Quote of the Day

“We don’t believe Gov. Rell spends all her time chatting with radio personalities and cutting ribbons, but it is also apparent this is the most hands-off governor in recent state history. In interviews with The Day editorial staff, Gov. Rell often struggles with details and has difficulty articulating policy.”

–From an editorial in The Day.

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38 responses to “Quote of the Day

  1. AndersonScooper

    That is just entirely unfair, when we all know Jodi Rell is smart, hard-working, and an expert on policy.

    I mean take a look at her Charter Oak Health Plan success, add in her proposals for property tax reform, her ideas on education, and her plans to fix the state’s worst transportation problems… lol

  2. Same tired Poopy Scoopy meme … to which I’ll offer the same response:

    And still she’s kicking your ass, every day.

    Still the most popular governor in modern memory. Still able to run rings around the brain trust the Dems have running the legislature.

    Oh, and Charter Oak? There’s 4,000-some people with health coverage who didn’t have it before and more getting it every day. How many are covered under your universal health care pipe dream, Poopy?

    Rave on. But spare a thought for what the Accidental Governor — you know, Governor Granny, the college dropout — would be doing if she worked the 40 hour work week you think she’s loafing through.

  3. AndersonScooper

    Rell is a show pony at a time when Connecticut desperately needs a work horse.

    When “Governor Drop-out” is forced to go first with her proposals to fix the $6 Billion budget gap, (yep the governor has to lead off),– we will all see how much Rell is like that other smart and hard-working Republican, George Bush.

    Rell’s popularity will not survive this economic crisis because she’s in over her head.

  4. Oh sure, Poopy … After their bravura performance last week, all of Connecticut now looks to the Democrat-led legislature to deal with our $6 billion budget problem.

    Confidence is high — no doubt about it. Confidence IS high.

    And you think RELL is in over her head — ROTFLFAO

  5. AndersonScooper

    RedFive —

    I don’t think you are clued-in to the real drama.

    Rell is obligated to submit her budget first, and then Dems get to respond.

    You are right that Connecticut won’t look to Donovan and Williams to solve the budget problem. (75% of Connecticut voters don’t even know their names.) But they are going to look to Grandma Rell for answers instead. After all she’s our Governor.

    But what the hell is Jodi going to do, (except raise taxes), when she doesn’t even have the trust and support of her own Republican legislators?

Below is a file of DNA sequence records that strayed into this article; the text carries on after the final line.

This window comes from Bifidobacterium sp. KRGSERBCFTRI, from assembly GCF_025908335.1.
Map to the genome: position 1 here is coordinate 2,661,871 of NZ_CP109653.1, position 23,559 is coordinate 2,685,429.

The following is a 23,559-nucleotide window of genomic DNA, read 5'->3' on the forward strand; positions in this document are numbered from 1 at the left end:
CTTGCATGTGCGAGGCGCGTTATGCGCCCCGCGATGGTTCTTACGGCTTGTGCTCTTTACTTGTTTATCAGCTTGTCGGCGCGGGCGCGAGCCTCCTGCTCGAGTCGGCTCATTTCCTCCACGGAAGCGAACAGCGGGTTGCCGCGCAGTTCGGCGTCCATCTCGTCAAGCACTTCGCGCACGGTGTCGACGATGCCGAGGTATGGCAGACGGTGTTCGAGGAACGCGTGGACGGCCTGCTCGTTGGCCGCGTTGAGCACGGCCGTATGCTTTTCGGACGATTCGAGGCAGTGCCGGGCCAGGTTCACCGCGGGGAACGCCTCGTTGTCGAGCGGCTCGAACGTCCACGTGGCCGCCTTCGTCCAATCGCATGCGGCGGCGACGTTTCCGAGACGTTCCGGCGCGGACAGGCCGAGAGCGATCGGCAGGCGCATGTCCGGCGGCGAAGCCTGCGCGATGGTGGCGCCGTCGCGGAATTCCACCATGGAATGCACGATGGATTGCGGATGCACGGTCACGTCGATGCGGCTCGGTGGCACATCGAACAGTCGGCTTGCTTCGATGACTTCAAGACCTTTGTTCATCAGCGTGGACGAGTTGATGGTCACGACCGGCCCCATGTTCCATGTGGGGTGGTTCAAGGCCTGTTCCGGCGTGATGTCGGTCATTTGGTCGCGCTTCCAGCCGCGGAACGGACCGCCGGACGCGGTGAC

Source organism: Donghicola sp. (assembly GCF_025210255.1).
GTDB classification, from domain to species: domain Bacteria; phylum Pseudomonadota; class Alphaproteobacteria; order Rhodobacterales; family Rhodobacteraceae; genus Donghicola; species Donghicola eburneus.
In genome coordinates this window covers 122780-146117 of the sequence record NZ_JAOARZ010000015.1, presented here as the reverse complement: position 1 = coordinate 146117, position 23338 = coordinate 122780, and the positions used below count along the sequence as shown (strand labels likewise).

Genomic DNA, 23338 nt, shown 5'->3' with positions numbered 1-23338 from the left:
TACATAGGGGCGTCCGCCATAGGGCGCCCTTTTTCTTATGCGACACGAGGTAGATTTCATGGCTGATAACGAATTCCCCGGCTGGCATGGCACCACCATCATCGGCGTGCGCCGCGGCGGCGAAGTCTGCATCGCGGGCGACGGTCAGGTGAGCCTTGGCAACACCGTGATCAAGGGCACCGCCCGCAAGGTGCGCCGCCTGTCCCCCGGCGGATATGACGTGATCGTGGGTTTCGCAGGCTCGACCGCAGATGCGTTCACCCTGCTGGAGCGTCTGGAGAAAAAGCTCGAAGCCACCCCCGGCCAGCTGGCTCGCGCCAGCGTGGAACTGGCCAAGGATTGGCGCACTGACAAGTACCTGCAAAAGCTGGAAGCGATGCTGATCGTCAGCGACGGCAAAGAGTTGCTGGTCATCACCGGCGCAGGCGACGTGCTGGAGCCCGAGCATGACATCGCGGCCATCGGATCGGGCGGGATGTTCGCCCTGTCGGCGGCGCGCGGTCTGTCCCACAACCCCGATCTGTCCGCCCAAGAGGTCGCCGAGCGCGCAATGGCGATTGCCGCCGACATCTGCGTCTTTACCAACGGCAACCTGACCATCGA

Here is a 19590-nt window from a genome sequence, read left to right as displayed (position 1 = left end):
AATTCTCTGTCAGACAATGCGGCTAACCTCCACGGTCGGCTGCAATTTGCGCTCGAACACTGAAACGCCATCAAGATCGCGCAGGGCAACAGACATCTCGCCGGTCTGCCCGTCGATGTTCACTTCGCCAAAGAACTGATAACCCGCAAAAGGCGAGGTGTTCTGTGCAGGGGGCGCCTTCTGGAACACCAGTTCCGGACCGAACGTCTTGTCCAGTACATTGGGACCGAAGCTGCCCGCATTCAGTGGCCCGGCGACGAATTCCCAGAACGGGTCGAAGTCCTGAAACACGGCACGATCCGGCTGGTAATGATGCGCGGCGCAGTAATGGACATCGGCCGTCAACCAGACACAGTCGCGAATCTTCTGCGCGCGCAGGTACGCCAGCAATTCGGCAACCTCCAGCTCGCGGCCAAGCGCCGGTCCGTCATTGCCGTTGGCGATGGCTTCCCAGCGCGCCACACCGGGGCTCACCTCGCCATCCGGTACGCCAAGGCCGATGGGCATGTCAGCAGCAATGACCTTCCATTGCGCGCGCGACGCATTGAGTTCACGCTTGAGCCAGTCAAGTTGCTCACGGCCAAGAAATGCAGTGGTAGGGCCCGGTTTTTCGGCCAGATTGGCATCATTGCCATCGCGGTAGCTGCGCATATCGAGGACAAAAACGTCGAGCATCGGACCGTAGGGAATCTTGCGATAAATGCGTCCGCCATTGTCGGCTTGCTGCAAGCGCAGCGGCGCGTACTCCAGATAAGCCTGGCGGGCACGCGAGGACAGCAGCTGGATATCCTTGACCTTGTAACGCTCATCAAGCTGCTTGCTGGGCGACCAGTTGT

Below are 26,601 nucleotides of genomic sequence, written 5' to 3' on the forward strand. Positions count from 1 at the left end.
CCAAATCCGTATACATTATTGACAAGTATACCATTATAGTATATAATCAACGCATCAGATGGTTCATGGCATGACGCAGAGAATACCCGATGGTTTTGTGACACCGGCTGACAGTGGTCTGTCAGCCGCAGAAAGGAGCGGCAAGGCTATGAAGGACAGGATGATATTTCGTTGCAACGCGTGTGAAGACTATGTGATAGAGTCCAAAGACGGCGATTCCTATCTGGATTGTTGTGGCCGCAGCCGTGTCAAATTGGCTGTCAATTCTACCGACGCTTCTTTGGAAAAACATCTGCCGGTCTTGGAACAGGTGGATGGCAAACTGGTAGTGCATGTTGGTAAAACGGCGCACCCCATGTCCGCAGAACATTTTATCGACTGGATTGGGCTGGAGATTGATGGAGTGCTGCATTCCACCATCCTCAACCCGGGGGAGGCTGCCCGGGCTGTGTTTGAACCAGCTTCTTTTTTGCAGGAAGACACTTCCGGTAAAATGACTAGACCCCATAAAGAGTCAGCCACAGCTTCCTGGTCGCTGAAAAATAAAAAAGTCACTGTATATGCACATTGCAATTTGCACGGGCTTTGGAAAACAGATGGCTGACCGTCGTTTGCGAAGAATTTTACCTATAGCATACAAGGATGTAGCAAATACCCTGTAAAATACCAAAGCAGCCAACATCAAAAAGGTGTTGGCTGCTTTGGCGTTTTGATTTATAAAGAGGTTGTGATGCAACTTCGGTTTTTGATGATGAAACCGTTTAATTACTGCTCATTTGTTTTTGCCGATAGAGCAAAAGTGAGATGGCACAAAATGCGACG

6. This is one time I have to agree with AS. Rell is in over her head. But so are Donovan, Williams, and the rest of the General Assembly. If 75% of the voters in this state don’t know their names now, they will know them shortly.

    Frankly the fact that even Comptroller Wyman is suddenly being more specific in her press releases about things like “structural budget deficits”, suggests to me they are all seeing the hand writing on the wall. Business as usual has to stop.

    We have a $6 billion dollar budget problem just by itself, that they all have irresponsibly created. That is before we even consider how to pay for many billions more in state retire benefits we obviously never could afford to pay for even in good times.

    We have already bonded far more than we should have trying to postpone this day of reckoning. Now without question some taxes will have to be raised. The rainy day fund will be emptied to deal with a tiny fraction of the problem. But also without question just like the private sector, our state public sector will need share in the pain, and be greatly downsized.

    The bad news for all these guys not just Rell, is none of them will be getting a free past out of this mess. The good news is the guys who created this mess over the years will have to be the ones to come up with the distasteful ways to deal with it now. Not our kids fixing it for these “leaders” tomorrow.

    They obviously didn’t count on a bad economy to ruin their wasteful spending party this soon. Just like Custer didn’t count on so many indians at the Little Big Horn. It really matters little who goes first here, they all like Custer will be taking their well deserved lumps.

  7. There are some (4) states with budget surpluses this year and not doing so horrible:

    http://abcnews.go.com/Business/Story?id=5473725&page=2

    Texas and Alaska (ahem, Sarah Palin) both have nearly $10 billion surpluses.

    If we did have the natural gas terminal offshore, I wonder how much tax money could be garnered…

    Then there are the obvious big-ticket items to cut – Are they STILL building that run-away project at the New Haven train yard?